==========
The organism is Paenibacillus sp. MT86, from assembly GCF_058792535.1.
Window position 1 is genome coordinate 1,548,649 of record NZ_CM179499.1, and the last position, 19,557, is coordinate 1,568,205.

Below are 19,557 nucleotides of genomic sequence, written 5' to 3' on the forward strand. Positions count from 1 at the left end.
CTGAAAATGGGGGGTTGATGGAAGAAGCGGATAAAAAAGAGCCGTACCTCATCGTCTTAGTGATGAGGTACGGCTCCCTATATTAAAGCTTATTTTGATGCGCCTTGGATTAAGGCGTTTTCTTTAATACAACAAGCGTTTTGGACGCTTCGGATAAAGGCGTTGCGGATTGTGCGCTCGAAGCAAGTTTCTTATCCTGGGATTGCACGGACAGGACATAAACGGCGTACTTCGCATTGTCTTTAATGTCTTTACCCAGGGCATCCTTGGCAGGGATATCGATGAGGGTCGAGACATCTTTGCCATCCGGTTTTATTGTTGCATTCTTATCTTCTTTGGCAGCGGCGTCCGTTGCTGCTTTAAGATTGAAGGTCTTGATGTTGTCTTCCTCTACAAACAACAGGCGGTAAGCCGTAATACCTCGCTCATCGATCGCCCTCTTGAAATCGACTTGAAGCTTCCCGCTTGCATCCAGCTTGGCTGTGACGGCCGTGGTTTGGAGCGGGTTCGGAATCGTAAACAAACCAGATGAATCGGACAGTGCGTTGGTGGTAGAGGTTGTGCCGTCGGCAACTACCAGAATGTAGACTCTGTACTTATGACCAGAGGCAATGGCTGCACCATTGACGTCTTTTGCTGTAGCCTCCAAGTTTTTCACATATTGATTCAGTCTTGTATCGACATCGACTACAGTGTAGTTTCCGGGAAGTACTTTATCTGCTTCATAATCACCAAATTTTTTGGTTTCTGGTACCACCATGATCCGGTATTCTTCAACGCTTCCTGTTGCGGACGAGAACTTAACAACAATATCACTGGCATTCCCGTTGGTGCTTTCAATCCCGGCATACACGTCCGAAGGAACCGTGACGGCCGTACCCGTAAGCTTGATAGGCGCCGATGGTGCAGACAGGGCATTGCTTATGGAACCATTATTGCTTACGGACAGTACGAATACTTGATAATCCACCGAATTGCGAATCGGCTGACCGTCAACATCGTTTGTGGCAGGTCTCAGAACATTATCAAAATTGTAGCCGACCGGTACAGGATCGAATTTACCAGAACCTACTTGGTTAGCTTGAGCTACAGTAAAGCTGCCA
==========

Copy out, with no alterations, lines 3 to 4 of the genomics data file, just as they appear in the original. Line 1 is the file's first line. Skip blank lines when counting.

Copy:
Below are 19,557 nucleotides of genomic sequence, written 5' to 3' on the forward strand. Positions count from 1 at the left end.
CTGAAAATGGGGGGTTGATGGAAGAAGCGGATAAAAAAGAGCCGTACCTCATCGTCTTAGTGATGAGGTACGGCTCCCTATATTAAAGCTTATTTTGATGCGCCTTGGATTAAGGCGTTTTCTTTAATACAACAAGCGTTTTGGACGCTTCGGATAAAGGCGTTGCGGATTGTGCGCTCGAAGCAAGTTTCTTATCCTGGGATTGCACGGACAGGACATAAACGGCGTACTTCGCATTGTCTTTAATGTCTTTACCCAGGGCATCCTTGGCAGGGATATCGATGAGGGTCGAGACATCTTTGCCATCCGGTTTTATTGTTGCATTCTTATCTTCTTTGGCAGCGGCGTCCGTTGCTGCTTTAAGATTGAAGGTCTTGATGTTGTCTTCCTCTACAAACAACAGGCGGTAAGCCGTAATACCTCGCTCATCGATCGCCCTCTTGAAATCGACTTGAAGCTTCCCGCTTGCATCCAGCTTGGCTGTGACGGCCGTGGTTTGGAGCGGGTTCGGAATCGTAAACAAACCAGATGAATCGGACAGTGCGTTGGTGGTAGAGGTTGTGCCGTCGGCAACTACCAGAATGTAGACTCTGTACTTATGACCAGAGGCAATGGCTGCACCATTGACGTCTTTTGCTGTAGCCTCCAAGTTTTTCACATATTGATTCAGTCTTGTATCGACATCGACTACAGTGTAGTTTCCGGGAAGTACTTTATCTGCTTCATAATCACCAAATTTTTTGGTTTCTGGTACCACCATGATCCGGTATTCTTCAACGCTTCCTGTTGCGGACGAGAACTTAACAACAATATCACTGGCATTCCCGTTGGTGCTTTCAATCCCGGCATACACGTCCGAAGGAACCGTGACGGCCGTACCCGTAAGCTTGATAGGCGCCGATGGTGCAGACAGGGCATTGCTTATGGAACCATTATTGCTTACGGACAGTACGAATACTTGATAATCCACCGAATTGCGAATCGGCTGACCGTCAACATCGTTTGTGGCAGGTCTCAGAACATTATCAAAATTGTAGCCGACCGGTACAGGATCGAATTTACCAGAACCTACTTGGTTAGCTTGAGCTACAGTAAAGCTGCCA